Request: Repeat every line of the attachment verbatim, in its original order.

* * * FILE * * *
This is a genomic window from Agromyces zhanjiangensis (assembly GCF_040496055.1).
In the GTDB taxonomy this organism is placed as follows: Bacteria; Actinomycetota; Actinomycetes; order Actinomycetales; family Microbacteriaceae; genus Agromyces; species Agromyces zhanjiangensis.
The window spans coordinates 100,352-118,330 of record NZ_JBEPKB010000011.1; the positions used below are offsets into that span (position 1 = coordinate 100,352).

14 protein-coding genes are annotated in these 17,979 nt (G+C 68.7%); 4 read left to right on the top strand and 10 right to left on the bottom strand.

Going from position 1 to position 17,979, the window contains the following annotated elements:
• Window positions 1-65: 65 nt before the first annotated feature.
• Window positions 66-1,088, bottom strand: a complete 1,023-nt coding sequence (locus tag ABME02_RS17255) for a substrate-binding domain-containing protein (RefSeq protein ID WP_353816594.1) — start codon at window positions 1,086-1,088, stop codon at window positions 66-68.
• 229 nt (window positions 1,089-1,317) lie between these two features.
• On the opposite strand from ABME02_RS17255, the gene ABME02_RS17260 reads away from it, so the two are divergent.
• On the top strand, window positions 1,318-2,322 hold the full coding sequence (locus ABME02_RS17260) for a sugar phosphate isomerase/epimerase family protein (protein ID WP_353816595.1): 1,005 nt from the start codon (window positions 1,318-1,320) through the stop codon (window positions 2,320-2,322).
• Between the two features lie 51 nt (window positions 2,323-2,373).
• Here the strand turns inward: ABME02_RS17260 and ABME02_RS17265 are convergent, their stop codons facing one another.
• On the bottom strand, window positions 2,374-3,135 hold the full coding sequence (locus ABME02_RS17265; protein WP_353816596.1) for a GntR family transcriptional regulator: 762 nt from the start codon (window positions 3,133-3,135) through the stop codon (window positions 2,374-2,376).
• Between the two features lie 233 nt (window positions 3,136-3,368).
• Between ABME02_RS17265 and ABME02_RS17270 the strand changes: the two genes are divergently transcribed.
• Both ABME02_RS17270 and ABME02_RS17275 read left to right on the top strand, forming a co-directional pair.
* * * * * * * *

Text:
This is a genomic window from Agromyces zhanjiangensis (assembly GCF_040496055.1).
In the GTDB taxonomy this organism is placed as follows: Bacteria; Actinomycetota; Actinomycetes; order Actinomycetales; family Microbacteriaceae; genus Agromyces; species Agromyces zhanjiangensis.
The window spans coordinates 100,352-118,330 of record NZ_JBEPKB010000011.1; the positions used below are offsets into that span (position 1 = coordinate 100,352).

14 protein-coding genes are annotated in these 17,979 nt (G+C 68.7%); 4 read left to right on the top strand and 10 right to left on the bottom strand.

Going from position 1 to position 17,979, the window contains the following annotated elements:
• Window positions 1-65: 65 nt before the first annotated feature.
• Window positions 66-1,088, bottom strand: a complete 1,023-nt coding sequence (locus tag ABME02_RS17255) for a substrate-binding domain-containing protein (RefSeq protein ID WP_353816594.1) — start codon at window positions 1,086-1,088, stop codon at window positions 66-68.
• 229 nt (window positions 1,089-1,317) lie between these two features.
• On the opposite strand from ABME02_RS17255, the gene ABME02_RS17260 reads away from it, so the two are divergent.
• On the top strand, window positions 1,318-2,322 hold the full coding sequence (locus ABME02_RS17260) for a sugar phosphate isomerase/epimerase family protein (protein ID WP_353816595.1): 1,005 nt from the start codon (window positions 1,318-1,320) through the stop codon (window positions 2,320-2,322).
• Between the two features lie 51 nt (window positions 2,323-2,373).
• Here the strand turns inward: ABME02_RS17260 and ABME02_RS17265 are convergent, their stop codons facing one another.
• On the bottom strand, window positions 2,374-3,135 hold the full coding sequence (locus ABME02_RS17265; protein WP_353816596.1) for a GntR family transcriptional regulator: 762 nt from the start codon (window positions 3,133-3,135) through the stop codon (window positions 2,374-2,376).
• Between the two features lie 233 nt (window positions 3,136-3,368).
• Between ABME02_RS17265 and ABME02_RS17270 the strand changes: the two genes are divergently transcribed.
• Both ABME02_RS17270 and ABME02_RS17275 read left to right on the top strand, forming a co-directional pair.